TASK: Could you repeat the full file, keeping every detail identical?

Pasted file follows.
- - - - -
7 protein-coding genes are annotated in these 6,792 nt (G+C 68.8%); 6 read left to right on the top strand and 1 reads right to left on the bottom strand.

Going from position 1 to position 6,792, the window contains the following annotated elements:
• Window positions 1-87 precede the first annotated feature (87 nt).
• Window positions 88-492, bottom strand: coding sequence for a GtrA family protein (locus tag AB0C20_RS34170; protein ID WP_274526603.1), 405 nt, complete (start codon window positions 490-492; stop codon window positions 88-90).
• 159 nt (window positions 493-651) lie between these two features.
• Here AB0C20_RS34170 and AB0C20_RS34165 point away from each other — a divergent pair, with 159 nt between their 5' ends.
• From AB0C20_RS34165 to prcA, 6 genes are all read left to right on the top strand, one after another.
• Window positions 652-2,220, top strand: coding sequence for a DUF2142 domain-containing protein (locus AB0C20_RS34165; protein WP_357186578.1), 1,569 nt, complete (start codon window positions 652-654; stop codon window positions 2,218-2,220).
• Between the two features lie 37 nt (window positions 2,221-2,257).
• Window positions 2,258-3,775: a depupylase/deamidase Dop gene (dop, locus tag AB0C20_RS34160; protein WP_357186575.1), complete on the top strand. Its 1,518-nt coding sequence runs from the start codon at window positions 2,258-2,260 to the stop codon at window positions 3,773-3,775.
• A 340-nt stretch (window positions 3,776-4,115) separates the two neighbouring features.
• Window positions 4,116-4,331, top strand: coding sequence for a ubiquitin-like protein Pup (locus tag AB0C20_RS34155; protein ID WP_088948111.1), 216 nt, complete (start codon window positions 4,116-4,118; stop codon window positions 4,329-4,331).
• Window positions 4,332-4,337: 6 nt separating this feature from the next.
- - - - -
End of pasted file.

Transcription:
7 protein-coding genes are annotated in these 6,792 nt (G+C 68.8%); 6 read left to right on the top strand and 1 reads right to left on the bottom strand.

Going from position 1 to position 6,792, the window contains the following annotated elements:
• Window positions 1-87 precede the first annotated feature (87 nt).
• Window positions 88-492, bottom strand: coding sequence for a GtrA family protein (locus tag AB0C20_RS34170; protein ID WP_274526603.1), 405 nt, complete (start codon window positions 490-492; stop codon window positions 88-90).
• 159 nt (window positions 493-651) lie between these two features.
• Here AB0C20_RS34170 and AB0C20_RS34165 point away from each other — a divergent pair, with 159 nt between their 5' ends.
• From AB0C20_RS34165 to prcA, 6 genes are all read left to right on the top strand, one after another.
• Window positions 652-2,220, top strand: coding sequence for a DUF2142 domain-containing protein (locus AB0C20_RS34165; protein WP_357186578.1), 1,569 nt, complete (start codon window positions 652-654; stop codon window positions 2,218-2,220).
• Between the two features lie 37 nt (window positions 2,221-2,257).
• Window positions 2,258-3,775: a depupylase/deamidase Dop gene (dop, locus tag AB0C20_RS34160; protein WP_357186575.1), complete on the top strand. Its 1,518-nt coding sequence runs from the start codon at window positions 2,258-2,260 to the stop codon at window positions 3,773-3,775.
• A 340-nt stretch (window positions 3,776-4,115) separates the two neighbouring features.
• Window positions 4,116-4,331, top strand: coding sequence for a ubiquitin-like protein Pup (locus tag AB0C20_RS34155; protein ID WP_088948111.1), 216 nt, complete (start codon window positions 4,116-4,118; stop codon window positions 4,329-4,331).
• Window positions 4,332-4,337: 6 nt separating this feature from the next.